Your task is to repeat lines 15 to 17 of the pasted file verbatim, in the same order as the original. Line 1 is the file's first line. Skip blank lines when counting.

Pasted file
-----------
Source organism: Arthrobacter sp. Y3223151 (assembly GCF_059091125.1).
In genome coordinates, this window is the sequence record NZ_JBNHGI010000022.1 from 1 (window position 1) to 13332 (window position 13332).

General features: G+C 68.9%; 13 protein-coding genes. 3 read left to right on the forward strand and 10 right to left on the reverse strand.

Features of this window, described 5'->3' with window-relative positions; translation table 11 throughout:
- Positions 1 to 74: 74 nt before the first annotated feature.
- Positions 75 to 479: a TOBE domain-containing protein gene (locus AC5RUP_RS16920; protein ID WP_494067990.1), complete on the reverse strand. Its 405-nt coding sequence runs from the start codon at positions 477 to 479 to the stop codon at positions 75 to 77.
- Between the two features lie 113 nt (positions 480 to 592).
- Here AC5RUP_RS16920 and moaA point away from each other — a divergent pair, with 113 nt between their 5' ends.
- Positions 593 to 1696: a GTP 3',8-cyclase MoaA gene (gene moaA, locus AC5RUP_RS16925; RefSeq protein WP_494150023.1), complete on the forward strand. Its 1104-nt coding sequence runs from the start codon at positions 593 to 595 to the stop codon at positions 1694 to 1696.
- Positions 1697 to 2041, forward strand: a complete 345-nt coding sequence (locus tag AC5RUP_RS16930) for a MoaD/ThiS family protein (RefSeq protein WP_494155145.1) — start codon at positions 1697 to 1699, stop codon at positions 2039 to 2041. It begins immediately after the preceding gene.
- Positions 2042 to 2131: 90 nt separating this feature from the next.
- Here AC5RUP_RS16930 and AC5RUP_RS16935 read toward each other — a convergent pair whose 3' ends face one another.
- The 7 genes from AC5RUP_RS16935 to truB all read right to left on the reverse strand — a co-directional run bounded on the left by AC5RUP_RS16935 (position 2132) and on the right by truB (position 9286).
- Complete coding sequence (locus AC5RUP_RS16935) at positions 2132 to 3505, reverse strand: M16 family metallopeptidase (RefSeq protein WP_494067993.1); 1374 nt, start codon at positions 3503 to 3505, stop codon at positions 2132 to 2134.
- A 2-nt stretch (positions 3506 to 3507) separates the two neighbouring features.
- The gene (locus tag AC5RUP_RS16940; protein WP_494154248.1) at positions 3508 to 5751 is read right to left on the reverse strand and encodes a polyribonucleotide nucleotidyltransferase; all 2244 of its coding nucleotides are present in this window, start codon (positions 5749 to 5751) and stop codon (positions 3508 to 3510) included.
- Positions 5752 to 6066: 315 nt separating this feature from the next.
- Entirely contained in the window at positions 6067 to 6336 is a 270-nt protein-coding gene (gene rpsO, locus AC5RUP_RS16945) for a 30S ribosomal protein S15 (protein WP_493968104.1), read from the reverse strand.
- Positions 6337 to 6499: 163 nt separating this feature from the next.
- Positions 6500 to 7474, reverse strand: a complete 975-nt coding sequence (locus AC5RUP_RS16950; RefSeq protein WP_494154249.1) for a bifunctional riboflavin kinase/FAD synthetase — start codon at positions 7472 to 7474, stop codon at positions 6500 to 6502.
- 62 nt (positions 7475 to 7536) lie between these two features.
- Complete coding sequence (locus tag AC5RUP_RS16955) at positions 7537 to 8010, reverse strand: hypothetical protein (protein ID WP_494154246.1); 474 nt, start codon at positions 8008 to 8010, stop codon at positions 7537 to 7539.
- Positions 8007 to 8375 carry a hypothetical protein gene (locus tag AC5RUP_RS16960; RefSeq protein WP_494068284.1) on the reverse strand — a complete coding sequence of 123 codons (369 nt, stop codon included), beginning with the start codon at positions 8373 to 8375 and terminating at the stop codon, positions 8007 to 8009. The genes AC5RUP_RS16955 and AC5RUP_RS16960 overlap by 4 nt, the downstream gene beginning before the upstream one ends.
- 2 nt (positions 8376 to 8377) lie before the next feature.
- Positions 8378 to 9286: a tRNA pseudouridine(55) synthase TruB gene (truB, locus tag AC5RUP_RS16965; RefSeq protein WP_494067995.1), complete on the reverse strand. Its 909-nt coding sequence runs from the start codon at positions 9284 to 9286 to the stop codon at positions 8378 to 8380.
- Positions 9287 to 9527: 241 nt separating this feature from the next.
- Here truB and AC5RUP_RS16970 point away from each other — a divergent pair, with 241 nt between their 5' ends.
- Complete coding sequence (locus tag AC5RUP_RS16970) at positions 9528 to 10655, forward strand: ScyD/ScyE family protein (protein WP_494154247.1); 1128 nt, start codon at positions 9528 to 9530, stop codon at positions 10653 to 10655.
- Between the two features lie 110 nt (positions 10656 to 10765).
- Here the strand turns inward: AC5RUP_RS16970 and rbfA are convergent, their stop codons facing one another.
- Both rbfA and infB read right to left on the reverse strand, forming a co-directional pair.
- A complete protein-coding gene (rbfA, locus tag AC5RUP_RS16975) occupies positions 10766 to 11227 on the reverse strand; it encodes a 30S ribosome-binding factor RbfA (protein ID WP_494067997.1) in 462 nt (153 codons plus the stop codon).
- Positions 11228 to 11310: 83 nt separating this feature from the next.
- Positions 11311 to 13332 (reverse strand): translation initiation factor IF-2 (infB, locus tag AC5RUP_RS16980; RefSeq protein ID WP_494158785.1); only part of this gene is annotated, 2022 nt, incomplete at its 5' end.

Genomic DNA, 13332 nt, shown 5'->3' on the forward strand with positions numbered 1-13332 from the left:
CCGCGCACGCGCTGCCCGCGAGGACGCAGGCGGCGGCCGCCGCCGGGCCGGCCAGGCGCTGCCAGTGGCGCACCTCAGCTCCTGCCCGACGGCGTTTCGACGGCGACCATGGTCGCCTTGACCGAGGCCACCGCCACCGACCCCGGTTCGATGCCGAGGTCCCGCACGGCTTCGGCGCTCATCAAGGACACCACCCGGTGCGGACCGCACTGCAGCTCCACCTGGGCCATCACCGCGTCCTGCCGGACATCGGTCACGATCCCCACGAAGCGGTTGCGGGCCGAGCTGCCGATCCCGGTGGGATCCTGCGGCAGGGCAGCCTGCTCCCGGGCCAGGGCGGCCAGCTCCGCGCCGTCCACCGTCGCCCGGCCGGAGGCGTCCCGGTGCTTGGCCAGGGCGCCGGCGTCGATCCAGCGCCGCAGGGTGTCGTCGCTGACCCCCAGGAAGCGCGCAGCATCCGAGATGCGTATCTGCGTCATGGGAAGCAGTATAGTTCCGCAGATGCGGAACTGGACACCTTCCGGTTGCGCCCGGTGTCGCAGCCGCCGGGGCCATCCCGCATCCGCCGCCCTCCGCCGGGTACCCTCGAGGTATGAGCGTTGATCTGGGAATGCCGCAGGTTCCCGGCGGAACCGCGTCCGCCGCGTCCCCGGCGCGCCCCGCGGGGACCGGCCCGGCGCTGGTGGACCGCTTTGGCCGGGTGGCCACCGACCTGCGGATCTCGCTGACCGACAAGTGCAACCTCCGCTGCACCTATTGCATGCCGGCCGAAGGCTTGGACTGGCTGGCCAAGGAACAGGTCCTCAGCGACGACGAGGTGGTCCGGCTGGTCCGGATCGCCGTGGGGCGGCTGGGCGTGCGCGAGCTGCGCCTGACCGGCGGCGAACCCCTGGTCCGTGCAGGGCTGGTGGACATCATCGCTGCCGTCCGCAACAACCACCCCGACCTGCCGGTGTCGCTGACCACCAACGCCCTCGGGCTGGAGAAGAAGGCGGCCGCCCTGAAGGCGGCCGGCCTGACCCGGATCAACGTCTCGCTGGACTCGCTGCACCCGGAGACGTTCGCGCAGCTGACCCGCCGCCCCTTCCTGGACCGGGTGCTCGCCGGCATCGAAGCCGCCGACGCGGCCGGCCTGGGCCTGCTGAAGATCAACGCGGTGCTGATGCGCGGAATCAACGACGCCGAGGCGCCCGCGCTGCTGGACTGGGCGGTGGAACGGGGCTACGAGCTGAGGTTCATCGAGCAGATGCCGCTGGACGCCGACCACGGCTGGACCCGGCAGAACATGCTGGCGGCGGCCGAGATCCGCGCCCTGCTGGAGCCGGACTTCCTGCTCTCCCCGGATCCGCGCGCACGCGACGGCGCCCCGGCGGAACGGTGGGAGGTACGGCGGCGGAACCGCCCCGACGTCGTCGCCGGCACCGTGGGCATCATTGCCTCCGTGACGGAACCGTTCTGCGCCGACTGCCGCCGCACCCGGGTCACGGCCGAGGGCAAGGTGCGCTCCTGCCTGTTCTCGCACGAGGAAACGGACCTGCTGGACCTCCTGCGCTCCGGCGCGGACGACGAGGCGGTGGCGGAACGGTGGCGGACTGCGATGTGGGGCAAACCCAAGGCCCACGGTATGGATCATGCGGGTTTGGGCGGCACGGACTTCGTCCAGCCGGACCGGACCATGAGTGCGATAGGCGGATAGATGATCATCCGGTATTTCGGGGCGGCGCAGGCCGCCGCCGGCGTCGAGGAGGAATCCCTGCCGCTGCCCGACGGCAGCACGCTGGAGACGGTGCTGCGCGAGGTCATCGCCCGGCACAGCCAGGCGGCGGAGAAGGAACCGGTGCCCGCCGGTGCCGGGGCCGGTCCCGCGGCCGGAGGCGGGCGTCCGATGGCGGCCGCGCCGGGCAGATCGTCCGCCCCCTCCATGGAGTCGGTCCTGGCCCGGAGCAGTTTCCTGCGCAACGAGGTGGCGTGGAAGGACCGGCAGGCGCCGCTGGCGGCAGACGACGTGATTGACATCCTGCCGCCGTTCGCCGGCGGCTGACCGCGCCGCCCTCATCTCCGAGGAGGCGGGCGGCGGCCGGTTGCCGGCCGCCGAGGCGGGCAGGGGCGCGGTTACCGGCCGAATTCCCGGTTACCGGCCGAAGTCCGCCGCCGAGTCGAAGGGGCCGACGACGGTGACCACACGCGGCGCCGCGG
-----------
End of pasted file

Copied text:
- A 2-nt stretch (positions 3506 to 3507) separates the two neighbouring features.
- The gene (locus tag AC5RUP_RS16940; protein WP_494154248.1) at positions 3508 to 5751 is read right to left on the reverse strand and encodes a polyribonucleotide nucleotidyltransferase; all 2244 of its coding nucleotides are present in this window, start codon (positions 5749 to 5751) and stop codon (positions 3508 to 3510) included.
- Positions 5752 to 6066: 315 nt separating this feature from the next.